By Marissa Mitchell
In spite of widespread protests from students and elected officials alike, on Wednesday the California State University Board of Trustees voted to raise tuition by another 5%, beginning next school year, to address the shortfall of state funding.
The vote was a close one: 11-8. Among those opposing the passing of this new measure were Lt. Gov. Gavin Newsom, Assembly Speaker Anthony Rendon, as well as the states schools superintendent Tom Torlakson, all of whom, it should be noted, formerly served on the board.
The Board of Trustees pass the following two amendments: 1) to rescind the hike in fees should enough state money be provided and 2) requiring reports over the next two years describing how the increased monies are spent.
Under this plan, the annual in-state tuition would increase from $5,472 to $5,742 – a total hike of $270. In addition, a similar increase is proposed for non-resident tuition, as well as increases in graduate, doctoral, and even teacher credential programs. This is estimated to generate $77.5 million in the 2017-18 school year.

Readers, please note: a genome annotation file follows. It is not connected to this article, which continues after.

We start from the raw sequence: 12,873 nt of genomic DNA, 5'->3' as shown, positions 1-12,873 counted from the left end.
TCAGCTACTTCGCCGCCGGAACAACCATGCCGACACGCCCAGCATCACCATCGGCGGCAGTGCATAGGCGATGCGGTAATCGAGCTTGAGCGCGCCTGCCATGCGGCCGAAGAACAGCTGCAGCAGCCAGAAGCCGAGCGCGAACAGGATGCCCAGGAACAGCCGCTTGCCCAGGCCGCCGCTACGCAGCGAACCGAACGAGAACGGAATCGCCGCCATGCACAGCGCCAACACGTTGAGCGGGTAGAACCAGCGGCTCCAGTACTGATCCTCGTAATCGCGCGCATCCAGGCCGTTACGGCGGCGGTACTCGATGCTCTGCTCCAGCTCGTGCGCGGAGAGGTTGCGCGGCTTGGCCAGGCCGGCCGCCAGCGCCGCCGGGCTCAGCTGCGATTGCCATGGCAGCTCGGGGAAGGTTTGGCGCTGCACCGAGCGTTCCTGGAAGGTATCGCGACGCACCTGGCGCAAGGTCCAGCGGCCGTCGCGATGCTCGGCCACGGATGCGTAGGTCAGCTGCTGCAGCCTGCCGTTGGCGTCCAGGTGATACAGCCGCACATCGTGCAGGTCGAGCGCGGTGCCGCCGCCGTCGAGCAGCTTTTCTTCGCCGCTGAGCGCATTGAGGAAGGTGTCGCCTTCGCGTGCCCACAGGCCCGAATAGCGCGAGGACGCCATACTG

Upon passage, CSU Chancellor Timothy White declared, “I don’t bring this forward with an ounce of joy. I bring it out of necessity.” The statement was accompanied with audience-wide booing.
Many students insist that they cannot afford their tuition fees as is, let alone a price increase, and many chanted, “The more we pay, the longer we stay.” Thus, students expressed it is only through working that they are able to obtain any money for schooling. Yet, to many board members, there seems to have been no other way of addressing deficits beyond their control.
Out-of-state UC students will pay the same increases in tuition and fees, along with another $1,332 jump in supplemental tuition, which will increase to $28,014. For non-resident students, the increase will be $1,668.